Environmental Justice and Health Equity in Prince George’s County, Maryland: Tools for Engagement, Capacity Building, and ActionThere is a wealth of research on the differential burden of environmental hazards and locally unwanted land uses (LULUs) on communities of color and low-income populations. Studies have shown that heavily trafficked roadways, incinerators, chemical plants, factories, landfills, and other pollution-emitting facilities tend to have disproportionate impacts across race/ethnicity and socioeconomic status. Communities with a high number of LULUs tend to also have more exposure to psychosocial stressors and lower access to health, promoting infrastructure including supermarkets, grocery stores, and ecologic amenities including parks, tree canopy, and healthy rivers and streams. Inequities in planning, zoning, and community development can drive or exacerbate environmental injustice and related health issues.
Community-engaged research including citizen science has emerged to increase public participation in scientific research and decision-making processes. Many communities impacted by environmental justice issues do not have adequate access to monitoring infrastructure. The use of real-time sensors and mapping tools can help citizen scientists become more aware of built environment problems in their communities and come up with solutions including planning and zoning solutions to address these issues. The speaker will highlight the use of these tools by communities impacted by concrete plants and traffic, goods movement, and power plants. The authors will also highlight how these tools can be used to help inform the development of community-based environmental justice initiatives that focus on zoning, planning, public health, and community sustainability.
|Wednesday, August 1*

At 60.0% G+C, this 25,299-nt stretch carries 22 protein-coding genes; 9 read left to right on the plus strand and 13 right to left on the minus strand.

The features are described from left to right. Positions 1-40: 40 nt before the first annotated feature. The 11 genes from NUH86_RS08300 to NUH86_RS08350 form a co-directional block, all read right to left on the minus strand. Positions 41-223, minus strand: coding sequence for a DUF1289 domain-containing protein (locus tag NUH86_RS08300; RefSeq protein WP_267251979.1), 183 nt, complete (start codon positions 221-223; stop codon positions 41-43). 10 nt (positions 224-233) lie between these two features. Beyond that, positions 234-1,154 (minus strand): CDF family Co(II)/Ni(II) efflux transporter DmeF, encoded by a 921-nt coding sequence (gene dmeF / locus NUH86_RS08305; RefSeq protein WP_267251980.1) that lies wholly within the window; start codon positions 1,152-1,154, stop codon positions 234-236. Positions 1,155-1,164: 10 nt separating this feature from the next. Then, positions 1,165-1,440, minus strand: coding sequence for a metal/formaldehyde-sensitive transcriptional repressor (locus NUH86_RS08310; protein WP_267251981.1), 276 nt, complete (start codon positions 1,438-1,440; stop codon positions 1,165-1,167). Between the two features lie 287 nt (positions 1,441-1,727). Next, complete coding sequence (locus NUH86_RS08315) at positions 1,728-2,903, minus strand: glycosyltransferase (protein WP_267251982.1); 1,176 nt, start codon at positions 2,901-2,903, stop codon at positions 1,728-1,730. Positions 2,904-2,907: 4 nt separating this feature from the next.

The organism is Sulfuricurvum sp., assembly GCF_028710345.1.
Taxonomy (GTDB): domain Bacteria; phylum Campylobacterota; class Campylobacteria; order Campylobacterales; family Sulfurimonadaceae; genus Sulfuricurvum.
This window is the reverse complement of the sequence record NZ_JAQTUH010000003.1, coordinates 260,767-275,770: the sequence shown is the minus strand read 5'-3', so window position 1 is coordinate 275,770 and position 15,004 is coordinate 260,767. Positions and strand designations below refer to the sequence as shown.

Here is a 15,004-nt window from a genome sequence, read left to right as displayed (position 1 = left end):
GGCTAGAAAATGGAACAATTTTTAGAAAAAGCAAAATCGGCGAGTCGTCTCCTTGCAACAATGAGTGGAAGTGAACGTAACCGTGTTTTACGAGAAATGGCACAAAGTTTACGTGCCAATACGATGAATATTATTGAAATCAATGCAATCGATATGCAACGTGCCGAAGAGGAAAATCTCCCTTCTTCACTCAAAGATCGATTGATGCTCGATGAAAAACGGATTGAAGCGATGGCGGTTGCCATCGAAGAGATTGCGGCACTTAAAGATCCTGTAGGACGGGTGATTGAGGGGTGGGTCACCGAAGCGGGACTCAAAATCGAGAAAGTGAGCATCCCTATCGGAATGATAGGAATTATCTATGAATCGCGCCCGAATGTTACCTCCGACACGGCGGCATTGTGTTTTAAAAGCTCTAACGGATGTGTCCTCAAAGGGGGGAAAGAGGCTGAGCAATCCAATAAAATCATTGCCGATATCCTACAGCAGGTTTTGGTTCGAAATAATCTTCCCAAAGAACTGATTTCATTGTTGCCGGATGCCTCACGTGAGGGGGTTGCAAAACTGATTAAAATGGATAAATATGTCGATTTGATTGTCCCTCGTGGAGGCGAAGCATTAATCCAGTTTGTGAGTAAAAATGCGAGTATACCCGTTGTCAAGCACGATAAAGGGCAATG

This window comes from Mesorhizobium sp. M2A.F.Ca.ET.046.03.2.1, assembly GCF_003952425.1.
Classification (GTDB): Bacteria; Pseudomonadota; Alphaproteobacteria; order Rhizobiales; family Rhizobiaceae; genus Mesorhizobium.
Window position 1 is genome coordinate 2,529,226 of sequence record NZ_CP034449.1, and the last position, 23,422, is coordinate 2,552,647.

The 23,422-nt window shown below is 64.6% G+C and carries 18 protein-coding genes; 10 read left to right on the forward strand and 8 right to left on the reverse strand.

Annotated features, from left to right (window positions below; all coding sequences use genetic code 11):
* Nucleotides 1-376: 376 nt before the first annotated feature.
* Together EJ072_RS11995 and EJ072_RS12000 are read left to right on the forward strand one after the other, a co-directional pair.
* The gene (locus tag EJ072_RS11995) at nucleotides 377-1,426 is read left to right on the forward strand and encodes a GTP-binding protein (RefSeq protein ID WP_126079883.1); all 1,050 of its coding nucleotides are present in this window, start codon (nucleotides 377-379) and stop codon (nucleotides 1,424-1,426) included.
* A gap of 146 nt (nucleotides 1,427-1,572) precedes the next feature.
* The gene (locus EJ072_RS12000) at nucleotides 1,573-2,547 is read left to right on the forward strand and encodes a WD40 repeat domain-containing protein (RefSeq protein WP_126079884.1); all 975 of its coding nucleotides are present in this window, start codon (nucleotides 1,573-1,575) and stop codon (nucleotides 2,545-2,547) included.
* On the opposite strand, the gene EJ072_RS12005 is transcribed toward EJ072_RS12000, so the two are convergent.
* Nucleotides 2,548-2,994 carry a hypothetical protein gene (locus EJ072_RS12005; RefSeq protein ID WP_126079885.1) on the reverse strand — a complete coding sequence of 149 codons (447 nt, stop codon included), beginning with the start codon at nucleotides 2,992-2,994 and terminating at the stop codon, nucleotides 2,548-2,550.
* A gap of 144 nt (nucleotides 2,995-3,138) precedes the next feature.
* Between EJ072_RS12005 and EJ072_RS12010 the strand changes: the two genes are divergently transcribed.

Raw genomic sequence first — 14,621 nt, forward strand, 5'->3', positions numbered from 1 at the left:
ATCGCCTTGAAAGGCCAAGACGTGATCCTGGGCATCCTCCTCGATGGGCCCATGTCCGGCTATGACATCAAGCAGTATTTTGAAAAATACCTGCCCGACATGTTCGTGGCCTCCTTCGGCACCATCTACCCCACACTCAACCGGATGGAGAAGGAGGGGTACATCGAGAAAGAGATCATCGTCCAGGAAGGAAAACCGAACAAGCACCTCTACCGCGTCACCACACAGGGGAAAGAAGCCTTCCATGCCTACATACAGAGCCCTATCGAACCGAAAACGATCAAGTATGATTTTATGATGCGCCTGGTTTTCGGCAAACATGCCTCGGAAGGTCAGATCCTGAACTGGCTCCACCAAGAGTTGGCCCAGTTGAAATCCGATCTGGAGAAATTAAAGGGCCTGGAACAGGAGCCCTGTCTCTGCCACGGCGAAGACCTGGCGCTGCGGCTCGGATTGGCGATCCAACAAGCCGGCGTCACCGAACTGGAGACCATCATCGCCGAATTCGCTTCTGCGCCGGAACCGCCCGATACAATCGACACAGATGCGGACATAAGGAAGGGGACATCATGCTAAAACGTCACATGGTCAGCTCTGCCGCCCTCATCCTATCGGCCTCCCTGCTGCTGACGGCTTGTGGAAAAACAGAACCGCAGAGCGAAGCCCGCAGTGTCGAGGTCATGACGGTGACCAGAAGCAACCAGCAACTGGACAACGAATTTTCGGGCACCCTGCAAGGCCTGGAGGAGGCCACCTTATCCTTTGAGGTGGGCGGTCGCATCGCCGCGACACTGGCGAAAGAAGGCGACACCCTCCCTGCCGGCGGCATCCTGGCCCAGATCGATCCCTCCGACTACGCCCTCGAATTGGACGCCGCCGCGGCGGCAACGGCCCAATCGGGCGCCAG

*Please note date
|10:30 a.m. - 12 noon||County Administration Building
4th Floor Boardroom
14741 Governor Oden Bowie Drive
Upper Marlboro, MD 20772
Dr. Sacoby Wilson – Director, Community Engagement, Environmental Justice, and Health (CEEJH), School of Public Health, University of Maryland-College Park
Dr. Sacoby Wilson is an Associate Professor with the Maryland Institute for Applied Environmental Health and Department of Epidemiology and Biostatistics, School of Public Health, University of Maryland-College Park. Dr. Wilson has over 15 years of experience as an environmental health scientist in the areas of exposure science, environmental justice, environmental health disparities, community-based participatory research, water quality analysis, air pollution studies, built environment, industrial animal production, climate change, community resiliency, and sustainability. As Director of the Community Engagement, Environmental Justice and Health (CEEJH) Initiative, he works in the Washington Metropolitan area, North Carolina, and South Carolina, primarily in partnership with community-based organizations using citizen science to study and address environmental justice and health issues and translate research to action. He has engaged with communities on environmental health issues including stormwater impacts on neighborhoods; environmental justice and green infrastructure; cumulative impacts of hazards in Brandywine, MD; air pollution issues in the Buzzard Point area of Washington, DC; industrial chicken farming on Maryland's Eastern Shore; and other topics, including working with schools in the region on pipeline development efforts in the STEM+H disciplines (Science, Technology, Engineering, Mathematics, and Health).
He is Founder of 17 for Peace and Justice and a Co-Founder of the DC/Maryland/Virginia (DMV) Environmental Justice Coalition. He is also a member of the USEPA's National Environmental Justice Advisory Council (NEJAC), a past Chair of the American Public Health Association (APHA) Environment Section, and serves on a number of boards and is a former Chair of the Alpha Goes Green Initiative, Alpha Phi Alpha Fraternity, Inc. He is also a senior fellow in the Environmental Leadership Program. He has received numerous awards including the 2018 Audubon Naturalists Society Taking Nature Black Environmental Champion Award, the 2015 APHA Environment Section Damu Smith Environmental Justice Award, and the 2014-2015 George F. Kramer Practitioner of the Year Award from the University of Maryland. Dr. Wilson received his BS degree in Biology/Ecotoxicology with a minor in Environmental Science from Alabama Agricultural and Mechanical University in 1998. He received training in environmental health in the Department of Environmental Sciences and Engineering, at the University of North Carolina at Chapel Hill. Dr. Wilson received his MS degree in 2000 from UNC-Chapel Hill and his Ph.D. from UNC-Chapel Hill in 2005.